"When Medicare and some private payers begin to contract with ACOs, they will initially reward these organizations on the basis of shared savings; however, the leaders of the ACO movement are predicting there will be other reimbursement methods, including prepayment models such as partial and full capitation," the AMGA report notes.
The report goes on to say that "unlike volume-based reimbursement, which encourages the provision of more care, prepayment forces providers to switch their emphasis from merely treating sickness to also maintaining or improving health to prevent costly avoidable illness and unnecessary care.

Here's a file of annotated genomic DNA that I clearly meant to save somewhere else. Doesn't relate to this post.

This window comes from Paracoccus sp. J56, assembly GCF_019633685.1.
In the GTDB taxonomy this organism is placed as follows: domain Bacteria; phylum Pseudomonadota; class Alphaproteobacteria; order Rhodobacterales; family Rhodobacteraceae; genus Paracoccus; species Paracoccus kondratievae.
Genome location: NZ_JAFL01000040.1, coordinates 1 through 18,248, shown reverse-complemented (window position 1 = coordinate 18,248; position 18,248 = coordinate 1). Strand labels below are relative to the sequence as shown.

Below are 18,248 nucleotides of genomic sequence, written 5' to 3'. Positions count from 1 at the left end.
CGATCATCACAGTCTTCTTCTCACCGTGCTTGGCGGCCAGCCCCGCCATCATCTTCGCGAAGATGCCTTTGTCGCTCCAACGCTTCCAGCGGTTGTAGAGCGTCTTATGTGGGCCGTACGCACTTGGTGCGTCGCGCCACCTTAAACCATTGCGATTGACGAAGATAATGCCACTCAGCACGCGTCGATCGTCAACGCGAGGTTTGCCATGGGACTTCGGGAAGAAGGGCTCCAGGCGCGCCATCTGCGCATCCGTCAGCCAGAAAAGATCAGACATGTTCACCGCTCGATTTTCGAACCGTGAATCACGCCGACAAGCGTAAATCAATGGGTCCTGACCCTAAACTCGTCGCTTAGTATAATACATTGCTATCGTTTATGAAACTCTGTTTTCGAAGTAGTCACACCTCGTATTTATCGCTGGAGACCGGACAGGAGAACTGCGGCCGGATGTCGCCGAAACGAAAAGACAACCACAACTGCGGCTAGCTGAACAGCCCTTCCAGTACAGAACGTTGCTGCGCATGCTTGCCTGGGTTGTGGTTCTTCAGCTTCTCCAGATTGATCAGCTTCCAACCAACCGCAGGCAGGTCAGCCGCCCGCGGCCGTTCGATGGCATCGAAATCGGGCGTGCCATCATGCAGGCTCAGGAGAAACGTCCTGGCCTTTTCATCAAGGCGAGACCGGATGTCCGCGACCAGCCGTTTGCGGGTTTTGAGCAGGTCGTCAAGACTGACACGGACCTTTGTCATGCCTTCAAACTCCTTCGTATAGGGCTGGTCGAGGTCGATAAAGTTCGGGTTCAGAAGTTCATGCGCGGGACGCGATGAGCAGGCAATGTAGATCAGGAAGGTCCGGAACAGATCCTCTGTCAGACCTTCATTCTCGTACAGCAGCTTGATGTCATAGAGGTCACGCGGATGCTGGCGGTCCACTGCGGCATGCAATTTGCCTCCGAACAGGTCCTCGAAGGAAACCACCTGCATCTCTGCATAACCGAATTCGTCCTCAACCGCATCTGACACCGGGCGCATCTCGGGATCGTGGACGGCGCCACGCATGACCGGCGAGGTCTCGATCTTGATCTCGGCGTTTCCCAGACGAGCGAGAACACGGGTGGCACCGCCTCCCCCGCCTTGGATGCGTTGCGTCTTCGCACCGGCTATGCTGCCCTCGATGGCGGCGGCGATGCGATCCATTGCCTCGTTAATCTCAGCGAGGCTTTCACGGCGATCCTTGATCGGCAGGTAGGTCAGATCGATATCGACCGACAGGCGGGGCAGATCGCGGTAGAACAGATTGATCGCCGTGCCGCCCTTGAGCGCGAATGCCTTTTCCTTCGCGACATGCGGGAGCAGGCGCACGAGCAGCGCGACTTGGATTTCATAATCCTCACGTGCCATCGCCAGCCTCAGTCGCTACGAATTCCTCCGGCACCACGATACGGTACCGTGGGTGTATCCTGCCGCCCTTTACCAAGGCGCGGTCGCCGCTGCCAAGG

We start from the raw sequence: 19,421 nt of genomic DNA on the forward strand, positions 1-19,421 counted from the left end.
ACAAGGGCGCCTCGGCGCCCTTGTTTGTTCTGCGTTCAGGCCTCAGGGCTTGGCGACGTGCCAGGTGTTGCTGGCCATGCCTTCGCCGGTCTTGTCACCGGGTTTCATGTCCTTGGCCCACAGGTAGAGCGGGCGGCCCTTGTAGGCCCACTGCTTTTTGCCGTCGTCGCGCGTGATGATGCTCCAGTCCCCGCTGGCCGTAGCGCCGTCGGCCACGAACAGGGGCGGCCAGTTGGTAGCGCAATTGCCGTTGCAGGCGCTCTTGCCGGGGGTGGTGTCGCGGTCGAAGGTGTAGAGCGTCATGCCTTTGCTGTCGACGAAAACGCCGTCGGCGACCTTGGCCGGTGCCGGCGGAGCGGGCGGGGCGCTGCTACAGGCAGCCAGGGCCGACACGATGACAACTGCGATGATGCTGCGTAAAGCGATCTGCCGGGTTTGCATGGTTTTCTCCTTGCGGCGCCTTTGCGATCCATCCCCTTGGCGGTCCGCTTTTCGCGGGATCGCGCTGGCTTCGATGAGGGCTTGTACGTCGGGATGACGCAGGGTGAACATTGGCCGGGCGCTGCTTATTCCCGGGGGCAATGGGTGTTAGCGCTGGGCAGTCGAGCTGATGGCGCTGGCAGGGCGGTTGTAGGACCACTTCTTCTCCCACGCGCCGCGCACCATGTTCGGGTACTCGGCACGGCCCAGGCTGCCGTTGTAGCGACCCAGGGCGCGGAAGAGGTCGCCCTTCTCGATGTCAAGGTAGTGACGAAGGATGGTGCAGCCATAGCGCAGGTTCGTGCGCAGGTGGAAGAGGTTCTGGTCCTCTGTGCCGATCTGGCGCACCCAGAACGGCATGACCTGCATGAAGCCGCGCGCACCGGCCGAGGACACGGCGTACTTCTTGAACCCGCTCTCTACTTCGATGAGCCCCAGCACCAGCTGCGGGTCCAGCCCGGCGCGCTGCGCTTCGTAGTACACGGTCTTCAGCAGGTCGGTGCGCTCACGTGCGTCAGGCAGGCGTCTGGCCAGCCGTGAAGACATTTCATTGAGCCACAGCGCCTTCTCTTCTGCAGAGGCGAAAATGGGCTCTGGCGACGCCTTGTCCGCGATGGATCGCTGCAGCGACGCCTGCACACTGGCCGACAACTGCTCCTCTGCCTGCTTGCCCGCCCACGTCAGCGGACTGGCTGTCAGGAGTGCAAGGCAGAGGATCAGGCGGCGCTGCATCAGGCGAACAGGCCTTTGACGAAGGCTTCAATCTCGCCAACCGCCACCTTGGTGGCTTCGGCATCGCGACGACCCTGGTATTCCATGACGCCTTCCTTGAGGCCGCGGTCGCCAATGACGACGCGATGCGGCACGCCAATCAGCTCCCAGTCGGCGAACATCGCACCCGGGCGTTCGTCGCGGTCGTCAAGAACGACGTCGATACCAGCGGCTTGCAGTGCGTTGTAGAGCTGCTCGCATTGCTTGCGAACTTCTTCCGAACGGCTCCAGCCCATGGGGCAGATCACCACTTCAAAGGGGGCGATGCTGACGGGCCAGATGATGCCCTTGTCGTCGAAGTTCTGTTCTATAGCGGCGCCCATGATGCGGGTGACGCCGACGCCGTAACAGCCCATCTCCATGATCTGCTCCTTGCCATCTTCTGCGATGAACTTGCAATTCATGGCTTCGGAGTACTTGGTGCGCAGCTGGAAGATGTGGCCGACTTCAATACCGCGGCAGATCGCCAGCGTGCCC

Payment bundling and shared savings—two other payment models for ACOs—also require the improvement of population health. So, it is clear that if physician groups aim to succeed as ACOs or ACO members, they will have to move to a population health management approach that is aligned with the new reimbursement models."
And it's not just the providers who need to "aim to succeed" through an ACO. Payers are banking on these approaches to patient care to help drive costs down for them as well. QualChoice, a health plan based in Little Rock, AR, fell into PHM about eight years ago when looking into pay-for-performance programs, says Richard Armstrong, MD, vice president of medical affairs for the health plan, which was started in 1994 as a third-party administrator by the University of Arkansas for Medical Sciences.